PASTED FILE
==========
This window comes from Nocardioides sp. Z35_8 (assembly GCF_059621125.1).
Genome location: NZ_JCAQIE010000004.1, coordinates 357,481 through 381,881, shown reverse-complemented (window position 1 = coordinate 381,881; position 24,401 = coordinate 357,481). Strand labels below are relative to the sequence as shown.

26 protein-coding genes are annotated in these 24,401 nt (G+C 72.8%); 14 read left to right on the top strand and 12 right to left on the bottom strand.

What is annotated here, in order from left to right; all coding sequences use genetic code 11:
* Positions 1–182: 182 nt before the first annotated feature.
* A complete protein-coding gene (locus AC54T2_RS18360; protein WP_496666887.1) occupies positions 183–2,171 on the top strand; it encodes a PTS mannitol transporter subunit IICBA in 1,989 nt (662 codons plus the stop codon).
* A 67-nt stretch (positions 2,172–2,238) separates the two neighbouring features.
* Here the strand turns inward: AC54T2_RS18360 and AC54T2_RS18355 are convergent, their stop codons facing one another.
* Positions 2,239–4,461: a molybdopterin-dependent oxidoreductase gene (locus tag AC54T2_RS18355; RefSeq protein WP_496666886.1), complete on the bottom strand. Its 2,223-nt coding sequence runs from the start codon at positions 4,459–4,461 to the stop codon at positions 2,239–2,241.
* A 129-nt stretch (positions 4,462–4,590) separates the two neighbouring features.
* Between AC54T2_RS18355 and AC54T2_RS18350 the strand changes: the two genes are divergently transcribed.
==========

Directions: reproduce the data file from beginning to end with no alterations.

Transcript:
This window comes from Nocardioides sp. Z35_8 (assembly GCF_059621125.1).
Genome location: NZ_JCAQIE010000004.1, coordinates 357,481 through 381,881, shown reverse-complemented (window position 1 = coordinate 381,881; position 24,401 = coordinate 357,481). Strand labels below are relative to the sequence as shown.

26 protein-coding genes are annotated in these 24,401 nt (G+C 72.8%); 14 read left to right on the top strand and 12 right to left on the bottom strand.

What is annotated here, in order from left to right; all coding sequences use genetic code 11:
* Positions 1–182: 182 nt before the first annotated feature.
* A complete protein-coding gene (locus AC54T2_RS18360; protein WP_496666887.1) occupies positions 183–2,171 on the top strand; it encodes a PTS mannitol transporter subunit IICBA in 1,989 nt (662 codons plus the stop codon).
* A 67-nt stretch (positions 2,172–2,238) separates the two neighbouring features.
* Here the strand turns inward: AC54T2_RS18360 and AC54T2_RS18355 are convergent, their stop codons facing one another.
* Positions 2,239–4,461: a molybdopterin-dependent oxidoreductase gene (locus tag AC54T2_RS18355; RefSeq protein WP_496666886.1), complete on the bottom strand. Its 2,223-nt coding sequence runs from the start codon at positions 4,459–4,461 to the stop codon at positions 2,239–2,241.
* A 129-nt stretch (positions 4,462–4,590) separates the two neighbouring features.
* Between AC54T2_RS18355 and AC54T2_RS18350 the strand changes: the two genes are divergently transcribed.